The goal of breeding heifers is to ensure they enter the dairy herd in a timely manner. It’s key to your bottom line. In fact, research shows that for each month age-at-first-calving is delayed (beyond 22 months), costs increase approximately $100 per animal.1
At $100 per month per animal, you can’t afford not to look at breeding heifers by size versus age. Breeding by size could move your age-at-first-calving from 24 months to 22 months and save you a few hundred dollars.
Here are answers to three common questions you might ask about breeding heifers by size versus age:
Why should I be breeding heifers by weight and not age?
When it comes to breeding heifers, the first question many ask is, “How old should a heifer be to breed?” Many dairy heifers are still bred by age, even though they could easily be bred two to three months sooner based on size.
And, those two to three months could make a difference.
Dairy heifers bred late can have metabolic problems at calving, such as ketosis. Additionally, reduced milk production and wasted feed dollars can be a concern. Breeding by heifer size could help address these challenges, allowing heifers to enter the milking herd sooner.
How do I breed dairy heifers by size?
The following are size benchmarks
to consider when breeding heifers:
- Calculate the average weight of the mature animals in the herd (third lactation or higher). Breed heifers when they weigh 55 percent of the mature herd size.
- A heifer’s wither height should be at least 49 inches tall (Holsteins) at breeding to ensure proper frame size at time of calving.
- Heifers post-calving should weigh around 85 percent of mature herd size and reach at least 53 to 54 inches tall (Holsteins) at the withers.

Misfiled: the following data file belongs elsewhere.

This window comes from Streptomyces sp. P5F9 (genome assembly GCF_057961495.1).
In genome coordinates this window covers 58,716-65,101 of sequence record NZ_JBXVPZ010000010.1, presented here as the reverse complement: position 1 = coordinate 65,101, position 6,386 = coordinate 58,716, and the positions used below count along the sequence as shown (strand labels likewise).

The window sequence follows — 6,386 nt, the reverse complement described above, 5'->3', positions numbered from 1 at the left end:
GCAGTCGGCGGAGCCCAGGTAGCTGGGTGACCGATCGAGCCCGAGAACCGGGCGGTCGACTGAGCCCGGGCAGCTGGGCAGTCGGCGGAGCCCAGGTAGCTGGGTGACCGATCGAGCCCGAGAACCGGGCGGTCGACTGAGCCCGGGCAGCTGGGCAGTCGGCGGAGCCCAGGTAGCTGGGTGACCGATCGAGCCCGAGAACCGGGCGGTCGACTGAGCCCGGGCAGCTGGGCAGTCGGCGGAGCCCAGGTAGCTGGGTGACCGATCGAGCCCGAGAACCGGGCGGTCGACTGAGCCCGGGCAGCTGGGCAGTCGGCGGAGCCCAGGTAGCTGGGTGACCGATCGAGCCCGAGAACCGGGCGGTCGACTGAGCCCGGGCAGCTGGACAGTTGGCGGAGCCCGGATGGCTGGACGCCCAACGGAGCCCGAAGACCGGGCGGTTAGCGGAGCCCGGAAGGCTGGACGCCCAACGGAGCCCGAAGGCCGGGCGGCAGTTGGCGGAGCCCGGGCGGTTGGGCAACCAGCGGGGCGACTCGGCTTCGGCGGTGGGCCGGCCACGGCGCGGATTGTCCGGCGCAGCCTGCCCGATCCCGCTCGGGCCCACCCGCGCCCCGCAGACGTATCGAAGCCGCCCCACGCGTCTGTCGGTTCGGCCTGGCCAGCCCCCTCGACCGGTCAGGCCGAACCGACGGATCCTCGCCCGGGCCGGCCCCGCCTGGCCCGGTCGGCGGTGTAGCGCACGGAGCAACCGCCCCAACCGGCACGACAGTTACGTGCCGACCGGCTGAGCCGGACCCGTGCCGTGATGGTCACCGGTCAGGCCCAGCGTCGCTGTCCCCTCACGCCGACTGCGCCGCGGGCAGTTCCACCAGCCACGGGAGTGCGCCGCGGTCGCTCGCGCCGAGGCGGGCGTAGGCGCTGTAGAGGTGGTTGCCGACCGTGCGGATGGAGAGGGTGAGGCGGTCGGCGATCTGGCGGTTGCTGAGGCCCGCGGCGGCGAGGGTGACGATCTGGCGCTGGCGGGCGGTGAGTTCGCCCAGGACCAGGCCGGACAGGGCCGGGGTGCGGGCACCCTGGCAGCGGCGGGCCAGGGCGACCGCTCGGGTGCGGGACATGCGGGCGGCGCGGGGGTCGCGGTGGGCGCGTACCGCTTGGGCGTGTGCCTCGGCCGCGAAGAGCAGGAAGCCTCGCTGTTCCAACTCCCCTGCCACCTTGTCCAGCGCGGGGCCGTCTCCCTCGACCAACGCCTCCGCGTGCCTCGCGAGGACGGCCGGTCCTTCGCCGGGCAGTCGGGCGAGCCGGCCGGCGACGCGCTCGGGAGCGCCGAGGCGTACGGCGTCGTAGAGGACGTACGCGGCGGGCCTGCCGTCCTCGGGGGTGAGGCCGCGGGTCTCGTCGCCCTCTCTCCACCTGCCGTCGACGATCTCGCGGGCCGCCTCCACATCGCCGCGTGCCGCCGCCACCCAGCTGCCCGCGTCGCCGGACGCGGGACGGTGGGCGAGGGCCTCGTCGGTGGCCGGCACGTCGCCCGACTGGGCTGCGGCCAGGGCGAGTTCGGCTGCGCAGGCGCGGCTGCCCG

The breeding benchmarks defined above are achievable by 13 to 15 months of age on most dairy farms. The result? Dairy heifers calving at 22 to 24 months of age when bred by size. Well-managed dairy farms can hit these targets even earlier. But, breeding at younger than 13 months of age needs careful thought and management.
How many replacement heifers do I need?
When breeding heifers by size, an overflow of replacement heifers is possible. How many is enough?
Here’s an example: A 100-cow dairy farm with a 35 percent annual cull rate would only need 70 total heifers to maintain herd size if the age-at-first-calving is 24 months. However, if the age-at-first-calving is dropped to 22 months, the same herd would only need 64 heifers.
Feeding a full potential diet
can help dairy heifers reach breeding size sooner by providing the right nutrients at the right time. A full potential diet can help dairy heifers enter the lactating herd sooner and produce more milk.*
Overall, breeding heifers by size can mean lower rearing costs, better first lactation animals and increased opportunities for voluntary culling. All of these factors add up to a faster return on investment.
to set your heifers up for success from day one.
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*Purina Animal Nutrition is dedicated to producing the highest quality animal feeds and supplements. Due to influence outside of Purina Animal Nutrition’s controls, results to be obtained, such as financial performance, animal condition, health or performance cannot be predicted or guaranteed by Purina Animal Nutrition.
1 Lormore, Mike. The case for a quality dairy replacement program. 2005. In Proceedings from Dairy Calves and Heifers: Integrating Biology and Management Conference.